West Midlands MPs have paid tribute to Michael Foot, the former Labour leader, who died yesterday aged 96.
Lynne Jones (Lab Selly Oak) said she had been inspired by Mr Foot as a party activist and councillor, when she heard him speak in Birmingham during the 1983 election campaign. She went on to become an MP nine years later.
She said: “He was somebody who cared and had deep-rooted principles. I remember him coming to Selly Oak during the 1983 election. He spoke at a packed public meeting in a church.
“He was a great orator and was very well received.”
Mr Foot became leader of the Labour Party in 1980, taking over from former Prime Minister James Callaghan following an election loss which had placed Conservative Margaret Thatcher in Downing Street.
Callaghan’s Government had been through the “winter of discontent”, when unions held a succession of strikes in protest at his attempts to limit pay rises.
Morale in the party was low, and Labour was deeply divided between right-wingers and a left-wing faction led by Tony Benn.
In 1981, a number of senior figures on the right walked out on the party to form the breakway SDP.
Mr Foot led Labour into only one election, in 1983, when the Tories won a landslide victory. As a result, history has not been kind to him and he is sometimes regarded as a poor leader.
But Dr Jones said: “He doesn’t get the credit he deserves. Everything changed overnight because of the Falklands War in 1982.
“Before that, Margaret Thatcher had been deeply unpopular. Then the Falklands happened and she could do no wrong.
“In those circumstances, it would have been hard for any Labour leader. I hope he will get more credit for his accomplishments in future.”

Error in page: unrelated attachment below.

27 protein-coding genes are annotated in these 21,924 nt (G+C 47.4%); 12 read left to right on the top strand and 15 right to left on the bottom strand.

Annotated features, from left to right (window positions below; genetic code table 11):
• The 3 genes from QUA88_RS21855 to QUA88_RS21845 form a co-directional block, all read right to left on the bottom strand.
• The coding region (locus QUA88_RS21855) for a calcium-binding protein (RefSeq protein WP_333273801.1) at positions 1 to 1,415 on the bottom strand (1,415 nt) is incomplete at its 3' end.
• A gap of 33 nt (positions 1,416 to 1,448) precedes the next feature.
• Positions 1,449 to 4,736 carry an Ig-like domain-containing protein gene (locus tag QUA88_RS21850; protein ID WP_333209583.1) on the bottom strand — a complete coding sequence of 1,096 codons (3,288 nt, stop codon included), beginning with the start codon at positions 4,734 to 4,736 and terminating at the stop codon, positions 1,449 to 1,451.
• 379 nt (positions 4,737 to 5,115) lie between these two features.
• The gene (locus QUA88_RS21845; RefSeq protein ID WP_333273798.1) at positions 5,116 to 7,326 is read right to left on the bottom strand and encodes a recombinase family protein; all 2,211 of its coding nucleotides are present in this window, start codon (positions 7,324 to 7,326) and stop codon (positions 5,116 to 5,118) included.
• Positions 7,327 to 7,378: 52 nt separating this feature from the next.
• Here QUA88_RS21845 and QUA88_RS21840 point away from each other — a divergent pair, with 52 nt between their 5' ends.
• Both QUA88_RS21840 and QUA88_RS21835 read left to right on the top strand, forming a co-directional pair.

Clare Short (Ind Ladywood) said: “He reminds of what are missing in politics today; a man of deep integrity and kindness, full of passionate ideas, intelligent and thoughtful.”
She added: “He was a lovely man, a very fine politician and we need more people like him again if we are to rescue British politics.”
Fellow MP Steve McCabe (Lab Hall Green) said: “He was a decent and cultured man who led the Labour Party at one of his most difficult periods.”
John Spellar (Lab Warley) said: “He was the most decent man in post-war politics. I disagreed with him often, but he was always motivated by principle and compassion.”
And Richard Burden (Lab Northfield) said: “He wanted to make the world a more peaceful place. Sadly you don’t hear that so much in politics today.”
Prime Minister Gordon Brown, a personal friend of the former Labour leader, said: “Michael Foot was a genuine British radical - one who possessed a powerful sense of community, a pride in our progressive past and faith in our country’s potential for a radical future.”
Conservative Party leader David Cameron said: “He was a very intelligent, witty, amusing and thoughtful man.”